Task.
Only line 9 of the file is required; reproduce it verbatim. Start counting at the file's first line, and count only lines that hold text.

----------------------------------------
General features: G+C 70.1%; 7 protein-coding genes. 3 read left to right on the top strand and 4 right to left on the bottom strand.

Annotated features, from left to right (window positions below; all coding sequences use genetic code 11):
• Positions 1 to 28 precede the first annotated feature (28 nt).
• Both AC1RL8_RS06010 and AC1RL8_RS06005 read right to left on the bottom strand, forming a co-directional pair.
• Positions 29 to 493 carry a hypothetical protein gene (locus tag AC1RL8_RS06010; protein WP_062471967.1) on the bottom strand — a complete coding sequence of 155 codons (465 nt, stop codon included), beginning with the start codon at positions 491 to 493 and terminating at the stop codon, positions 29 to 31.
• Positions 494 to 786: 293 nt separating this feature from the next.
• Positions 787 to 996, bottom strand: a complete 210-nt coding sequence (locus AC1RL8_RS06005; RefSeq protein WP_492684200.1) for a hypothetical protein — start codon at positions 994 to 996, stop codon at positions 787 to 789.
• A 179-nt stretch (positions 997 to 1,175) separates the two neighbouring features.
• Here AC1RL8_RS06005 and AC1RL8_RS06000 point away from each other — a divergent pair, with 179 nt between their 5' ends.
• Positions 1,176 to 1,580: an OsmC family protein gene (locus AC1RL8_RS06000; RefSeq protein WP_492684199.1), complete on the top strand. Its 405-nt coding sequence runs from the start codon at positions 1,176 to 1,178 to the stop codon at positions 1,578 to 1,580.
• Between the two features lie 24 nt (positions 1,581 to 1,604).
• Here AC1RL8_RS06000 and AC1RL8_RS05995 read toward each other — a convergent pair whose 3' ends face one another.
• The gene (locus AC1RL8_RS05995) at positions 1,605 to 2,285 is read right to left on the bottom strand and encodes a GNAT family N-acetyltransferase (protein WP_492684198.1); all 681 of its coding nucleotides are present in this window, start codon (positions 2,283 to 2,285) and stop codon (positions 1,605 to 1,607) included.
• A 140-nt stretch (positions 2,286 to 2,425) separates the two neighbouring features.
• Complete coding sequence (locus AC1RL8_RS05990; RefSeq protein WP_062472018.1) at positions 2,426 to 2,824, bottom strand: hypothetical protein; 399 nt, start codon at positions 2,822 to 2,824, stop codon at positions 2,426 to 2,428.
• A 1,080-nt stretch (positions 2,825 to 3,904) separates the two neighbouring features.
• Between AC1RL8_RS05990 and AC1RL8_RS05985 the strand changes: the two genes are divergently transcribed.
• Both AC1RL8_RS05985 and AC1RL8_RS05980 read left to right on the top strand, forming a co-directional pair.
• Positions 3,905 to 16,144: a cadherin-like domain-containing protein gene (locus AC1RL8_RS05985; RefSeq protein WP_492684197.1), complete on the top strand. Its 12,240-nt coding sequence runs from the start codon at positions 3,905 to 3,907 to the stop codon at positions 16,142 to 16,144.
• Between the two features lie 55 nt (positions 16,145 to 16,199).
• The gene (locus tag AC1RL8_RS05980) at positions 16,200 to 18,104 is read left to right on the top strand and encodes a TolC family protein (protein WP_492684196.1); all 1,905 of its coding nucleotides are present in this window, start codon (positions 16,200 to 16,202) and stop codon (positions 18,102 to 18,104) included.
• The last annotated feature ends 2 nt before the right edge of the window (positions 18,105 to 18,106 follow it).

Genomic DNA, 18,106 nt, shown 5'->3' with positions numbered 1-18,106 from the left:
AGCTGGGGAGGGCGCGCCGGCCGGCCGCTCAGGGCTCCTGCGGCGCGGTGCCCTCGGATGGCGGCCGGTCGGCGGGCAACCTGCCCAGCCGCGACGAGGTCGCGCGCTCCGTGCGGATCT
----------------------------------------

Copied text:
• Here AC1RL8_RS06005 and AC1RL8_RS06000 point away from each other — a divergent pair, with 179 nt between their 5' ends.